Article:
2. Every phone call requires navigating through several layers of automated menus, holding time, and frequent misdirected and dropped calls

3. There is no was to speak to the same agent after misdirected or disconnected calls, and the entire history has to be repeated each time (Capital One agents are prohibited to initiate outgoing calls)

4. Identical documentation and information was requested several different times

5. Although Capital One initially refunded these charges, following their investigation the charges were reinstated. In their analysis, the charges were not fraudulent even though documentation was provided substantiating I was using a previously purchased ticket in accordance with United Airlines Contract of Carriage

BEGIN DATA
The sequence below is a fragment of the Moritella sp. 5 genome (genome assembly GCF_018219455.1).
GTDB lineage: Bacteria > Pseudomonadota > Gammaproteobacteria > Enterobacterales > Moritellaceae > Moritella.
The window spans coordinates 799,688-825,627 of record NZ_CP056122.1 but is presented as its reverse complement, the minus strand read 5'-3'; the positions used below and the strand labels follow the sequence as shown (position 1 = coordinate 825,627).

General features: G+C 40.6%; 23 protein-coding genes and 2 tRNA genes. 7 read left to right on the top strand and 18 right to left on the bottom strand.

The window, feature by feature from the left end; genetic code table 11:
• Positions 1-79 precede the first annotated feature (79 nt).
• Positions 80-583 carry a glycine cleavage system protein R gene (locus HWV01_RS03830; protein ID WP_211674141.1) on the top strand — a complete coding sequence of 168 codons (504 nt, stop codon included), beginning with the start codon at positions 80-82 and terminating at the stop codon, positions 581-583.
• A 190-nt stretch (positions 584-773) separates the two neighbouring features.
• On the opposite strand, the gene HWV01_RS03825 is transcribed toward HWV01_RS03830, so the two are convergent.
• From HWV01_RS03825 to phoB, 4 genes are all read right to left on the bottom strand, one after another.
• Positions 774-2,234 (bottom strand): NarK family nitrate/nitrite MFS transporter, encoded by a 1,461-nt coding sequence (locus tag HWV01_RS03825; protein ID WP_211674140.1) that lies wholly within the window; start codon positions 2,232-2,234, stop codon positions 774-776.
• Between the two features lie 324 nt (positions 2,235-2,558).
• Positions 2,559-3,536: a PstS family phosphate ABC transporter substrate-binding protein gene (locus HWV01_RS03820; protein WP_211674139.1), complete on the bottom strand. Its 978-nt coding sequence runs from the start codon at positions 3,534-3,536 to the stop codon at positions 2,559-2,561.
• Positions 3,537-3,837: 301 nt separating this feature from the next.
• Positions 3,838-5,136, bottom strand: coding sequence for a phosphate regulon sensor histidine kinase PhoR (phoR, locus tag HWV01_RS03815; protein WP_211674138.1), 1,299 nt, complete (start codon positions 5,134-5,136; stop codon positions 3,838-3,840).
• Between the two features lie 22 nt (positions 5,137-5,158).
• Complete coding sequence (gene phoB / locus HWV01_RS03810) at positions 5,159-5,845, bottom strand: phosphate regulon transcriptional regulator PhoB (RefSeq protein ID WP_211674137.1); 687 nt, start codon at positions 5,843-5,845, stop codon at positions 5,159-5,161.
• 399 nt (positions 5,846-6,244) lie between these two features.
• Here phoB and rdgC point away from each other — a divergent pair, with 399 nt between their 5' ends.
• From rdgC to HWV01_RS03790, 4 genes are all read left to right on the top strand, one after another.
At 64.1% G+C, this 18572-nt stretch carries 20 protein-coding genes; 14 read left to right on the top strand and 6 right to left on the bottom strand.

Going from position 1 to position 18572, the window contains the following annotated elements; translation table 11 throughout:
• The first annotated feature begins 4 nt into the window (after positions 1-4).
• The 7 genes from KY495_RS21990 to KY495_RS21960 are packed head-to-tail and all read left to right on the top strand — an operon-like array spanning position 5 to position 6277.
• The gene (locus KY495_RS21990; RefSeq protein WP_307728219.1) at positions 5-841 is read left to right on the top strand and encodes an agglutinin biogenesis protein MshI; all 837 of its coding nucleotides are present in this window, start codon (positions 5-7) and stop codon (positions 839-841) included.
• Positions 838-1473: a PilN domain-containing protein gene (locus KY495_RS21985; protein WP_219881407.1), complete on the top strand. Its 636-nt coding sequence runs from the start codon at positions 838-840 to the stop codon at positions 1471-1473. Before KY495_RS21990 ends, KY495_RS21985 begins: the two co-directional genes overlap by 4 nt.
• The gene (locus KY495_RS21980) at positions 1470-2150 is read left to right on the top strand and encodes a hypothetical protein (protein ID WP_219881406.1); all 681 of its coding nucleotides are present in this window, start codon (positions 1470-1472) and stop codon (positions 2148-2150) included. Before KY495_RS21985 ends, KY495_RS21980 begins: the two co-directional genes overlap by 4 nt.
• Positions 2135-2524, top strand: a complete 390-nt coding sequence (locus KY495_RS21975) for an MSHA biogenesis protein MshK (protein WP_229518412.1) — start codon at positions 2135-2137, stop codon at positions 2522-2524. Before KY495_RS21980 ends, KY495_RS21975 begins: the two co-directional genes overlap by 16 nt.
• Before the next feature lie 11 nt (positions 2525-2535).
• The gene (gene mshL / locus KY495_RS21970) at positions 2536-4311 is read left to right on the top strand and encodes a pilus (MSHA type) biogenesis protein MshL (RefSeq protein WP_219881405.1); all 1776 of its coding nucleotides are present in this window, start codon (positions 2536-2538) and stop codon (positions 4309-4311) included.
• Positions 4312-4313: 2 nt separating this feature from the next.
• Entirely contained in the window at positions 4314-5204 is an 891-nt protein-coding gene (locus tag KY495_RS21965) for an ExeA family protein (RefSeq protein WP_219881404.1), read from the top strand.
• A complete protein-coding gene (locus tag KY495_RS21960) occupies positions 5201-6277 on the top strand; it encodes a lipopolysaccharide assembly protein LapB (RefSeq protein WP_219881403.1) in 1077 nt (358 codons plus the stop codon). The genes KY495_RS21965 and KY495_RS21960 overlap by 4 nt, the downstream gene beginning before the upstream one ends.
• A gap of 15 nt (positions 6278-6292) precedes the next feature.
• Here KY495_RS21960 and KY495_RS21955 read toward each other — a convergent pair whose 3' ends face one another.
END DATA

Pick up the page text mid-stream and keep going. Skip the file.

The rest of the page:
6. On May 28. 2008, after four hours of calls to several agents and departments, the individual agent I was speaking to at the time discovered I UA had actually issued a credit on May 6, 2008, but the credit had somehow gotten lost

7. This lost credit would take an additional seven to fourteen days to appear on my statement

8. My last balance on Capital One of $156.90 was due on June 20, 2008. If the credit was not found and applied to my account, I would be required to make a payment towards this balance

I have volumes of notes and documents, which I would be happy to provide in part or in full upon request.

Offender: United Airlines
Country: USA   State: All USA
Site: united.com